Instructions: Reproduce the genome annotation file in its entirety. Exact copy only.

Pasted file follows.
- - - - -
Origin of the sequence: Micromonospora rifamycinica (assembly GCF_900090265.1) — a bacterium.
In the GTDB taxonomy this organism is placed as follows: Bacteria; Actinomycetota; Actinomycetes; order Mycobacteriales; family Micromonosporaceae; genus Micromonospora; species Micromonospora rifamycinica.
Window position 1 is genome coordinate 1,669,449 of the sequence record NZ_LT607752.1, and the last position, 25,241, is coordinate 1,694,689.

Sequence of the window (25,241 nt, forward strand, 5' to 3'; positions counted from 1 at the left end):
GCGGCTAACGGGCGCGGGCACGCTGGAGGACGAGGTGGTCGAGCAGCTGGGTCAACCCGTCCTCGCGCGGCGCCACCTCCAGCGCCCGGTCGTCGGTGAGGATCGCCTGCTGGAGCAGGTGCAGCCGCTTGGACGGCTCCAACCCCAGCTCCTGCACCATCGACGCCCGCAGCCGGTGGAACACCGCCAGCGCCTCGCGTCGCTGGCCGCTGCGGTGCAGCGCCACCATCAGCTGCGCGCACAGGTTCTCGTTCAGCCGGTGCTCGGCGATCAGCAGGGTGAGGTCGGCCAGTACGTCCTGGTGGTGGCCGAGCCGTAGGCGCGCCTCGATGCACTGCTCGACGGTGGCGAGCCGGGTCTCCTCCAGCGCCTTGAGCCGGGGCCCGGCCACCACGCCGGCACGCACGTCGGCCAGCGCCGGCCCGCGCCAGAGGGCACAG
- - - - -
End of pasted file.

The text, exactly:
Origin of the sequence: Micromonospora rifamycinica (assembly GCF_900090265.1) — a bacterium.
In the GTDB taxonomy this organism is placed as follows: Bacteria; Actinomycetota; Actinomycetes; order Mycobacteriales; family Micromonosporaceae; genus Micromonospora; species Micromonospora rifamycinica.
Window position 1 is genome coordinate 1,669,449 of the sequence record NZ_LT607752.1, and the last position, 25,241, is coordinate 1,694,689.

Sequence of the window (25,241 nt, forward strand, 5' to 3'; positions counted from 1 at the left end):
GCGGCTAACGGGCGCGGGCACGCTGGAGGACGAGGTGGTCGAGCAGCTGGGTCAACCCGTCCTCGCGCGGCGCCACCTCCAGCGCCCGGTCGTCGGTGAGGATCGCCTGCTGGAGCAGGTGCAGCCGCTTGGACGGCTCCAACCCCAGCTCCTGCACCATCGACGCCCGCAGCCGGTGGAACACCGCCAGCGCCTCGCGTCGCTGGCCGCTGCGGTGCAGCGCCACCATCAGCTGCGCGCACAGGTTCTCGTTCAGCCGGTGCTCGGCGATCAGCAGGGTGAGGTCGGCCAGTACGTCCTGGTGGTGGCCGAGCCGTAGGCGCGCCTCGATGCACTGCTCGACGGTGGCGAGCCGGGTCTCCTCCAGCGCCTTGAGCCGGGGCCCGGCCACCACGCCGGCACGCACGTCGGCCAGCGCCGGCCCGCGCCAGAGGGCACAG